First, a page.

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“Sherlock” creators tease new homoerotic “Dracula” series



Claes Bang as the eponymous count in the upcoming BBC One series, “Dracula” (Image courtesy BBC/Netflix)

Halloween may be over, but that doesn’t mean we have to wait a whole year for more sexy scares.

The BBC just dropped a teaser trailer for their highly anticipated “Dracula” series, in which Danish actor Claes Bang portrays the iconic count, and it’s clear that this iteration of the classic tale plans to take a more pansexual approach than we’ve seen in the past.

In the trailer, Dracula is seen gently caressing the face of an obviously terrified young man as he tells him, “Try and stay calm, you’re doing very well.”

The series comes from writers Mark Gatiss and Steven Moffat, who created the wildly successful modern-day “Sherlock” reboot that won legions of fans and turned actor Benedict Cumberbatch into a household name. Produced by Hartswood Films and inspired by Bram Stoker’s classic novel, it’s set in 1897 Transylvania and re-introduces us to the blood drinking Count as he prepares his plans against Victorian London.

Gatiss, who is gay, says “He’s got broad tastes, this Dracula. It’s not just a collection of sixties women with push-up bras this time. Dracula has never been discriminative, in so far as he can tell the difference between the sexes. He goes for his food but also people who interest him.”

Gatiss and Moffat are also known for their work on another popular British show, “Dr. Who.” They previously introduced LGBT themes and characters in that series as well as in “Sherlock,” where they portrayed the fictional detective’s arch-nemesis Moriarty as a gay man (memorably portrayed by out actor Andrew Scott, now known as “Sexy Priest” from the Emmy-winning “Fleabag”) and often playfully tipped the hat to fans who “ship” the duo of Holmes and Watson – though they never went so far as to actually suggest any sexual or romantic relationship between them.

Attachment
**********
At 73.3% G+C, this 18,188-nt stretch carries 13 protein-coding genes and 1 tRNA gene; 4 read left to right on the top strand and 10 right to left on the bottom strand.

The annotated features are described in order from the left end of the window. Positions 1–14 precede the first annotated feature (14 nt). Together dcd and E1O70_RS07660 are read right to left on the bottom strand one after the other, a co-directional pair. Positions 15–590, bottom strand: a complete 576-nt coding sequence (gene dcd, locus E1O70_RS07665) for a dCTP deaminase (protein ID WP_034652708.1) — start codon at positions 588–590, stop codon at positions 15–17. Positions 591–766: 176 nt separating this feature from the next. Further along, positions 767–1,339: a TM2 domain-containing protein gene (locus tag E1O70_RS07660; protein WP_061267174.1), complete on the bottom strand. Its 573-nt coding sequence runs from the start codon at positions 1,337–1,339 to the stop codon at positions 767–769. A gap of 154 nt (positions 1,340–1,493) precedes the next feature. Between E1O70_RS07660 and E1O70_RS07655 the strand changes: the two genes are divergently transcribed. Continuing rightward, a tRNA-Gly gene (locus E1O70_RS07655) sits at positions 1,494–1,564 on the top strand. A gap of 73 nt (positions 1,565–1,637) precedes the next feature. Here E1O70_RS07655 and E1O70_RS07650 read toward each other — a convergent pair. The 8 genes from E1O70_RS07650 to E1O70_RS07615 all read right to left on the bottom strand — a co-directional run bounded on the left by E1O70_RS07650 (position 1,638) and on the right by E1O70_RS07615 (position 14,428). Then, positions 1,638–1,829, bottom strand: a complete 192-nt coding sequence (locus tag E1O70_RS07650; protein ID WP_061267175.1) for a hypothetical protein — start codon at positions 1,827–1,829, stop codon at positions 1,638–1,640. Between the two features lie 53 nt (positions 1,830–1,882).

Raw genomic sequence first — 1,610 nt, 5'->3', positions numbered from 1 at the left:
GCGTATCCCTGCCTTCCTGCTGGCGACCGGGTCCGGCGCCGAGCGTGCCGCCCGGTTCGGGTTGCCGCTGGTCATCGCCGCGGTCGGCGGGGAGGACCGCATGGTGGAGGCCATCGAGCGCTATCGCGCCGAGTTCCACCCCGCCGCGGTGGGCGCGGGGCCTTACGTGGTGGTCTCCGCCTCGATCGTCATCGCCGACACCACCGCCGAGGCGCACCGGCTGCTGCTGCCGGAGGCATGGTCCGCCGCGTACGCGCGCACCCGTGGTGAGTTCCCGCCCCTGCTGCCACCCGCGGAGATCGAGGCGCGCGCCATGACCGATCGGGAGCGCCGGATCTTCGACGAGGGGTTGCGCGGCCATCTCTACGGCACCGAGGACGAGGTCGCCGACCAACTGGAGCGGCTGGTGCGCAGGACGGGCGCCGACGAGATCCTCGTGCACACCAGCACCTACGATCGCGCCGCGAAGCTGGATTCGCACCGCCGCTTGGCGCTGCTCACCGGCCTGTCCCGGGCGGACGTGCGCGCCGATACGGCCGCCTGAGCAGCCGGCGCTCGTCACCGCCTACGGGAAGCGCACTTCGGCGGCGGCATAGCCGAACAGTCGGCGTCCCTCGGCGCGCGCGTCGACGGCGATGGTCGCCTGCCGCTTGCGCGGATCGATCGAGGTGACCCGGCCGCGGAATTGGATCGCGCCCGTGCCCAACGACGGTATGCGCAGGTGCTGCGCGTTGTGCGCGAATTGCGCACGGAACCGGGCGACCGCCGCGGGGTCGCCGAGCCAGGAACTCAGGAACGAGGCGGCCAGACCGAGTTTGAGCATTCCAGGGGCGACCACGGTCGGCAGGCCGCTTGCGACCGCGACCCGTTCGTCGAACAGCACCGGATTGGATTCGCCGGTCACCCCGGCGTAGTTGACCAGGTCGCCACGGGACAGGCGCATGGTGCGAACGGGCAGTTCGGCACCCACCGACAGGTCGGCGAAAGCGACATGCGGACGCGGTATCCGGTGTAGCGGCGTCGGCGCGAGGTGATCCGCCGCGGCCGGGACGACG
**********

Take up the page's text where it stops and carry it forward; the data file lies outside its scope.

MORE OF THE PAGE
The shadow of “Sherlock” looms large – literally – over the new series.

According to Gatiss in an interview with Pilot TV magazine, the entire idea for “Dracula” sprung from something that happened while filming the first season of the previous show.

“Well, I’m conscious whatever we say now will be the story we’ll be telling for the next ten years, so I might pretend that we were in a hot-air balloon over Marrakech,” he joked.

“The truth is we were making Sherlock, two days into shooting the first series… I had this photo on my phone of Benedict Cumberbatch silhouetted against Mrs. Hudson’s door, and I showed Ben Stephenson, who was then head of BBC drama, [saying] ‘Oooh it looks like Dracula, doesn’t it?’ and he went, ‘Do you want to do it?’”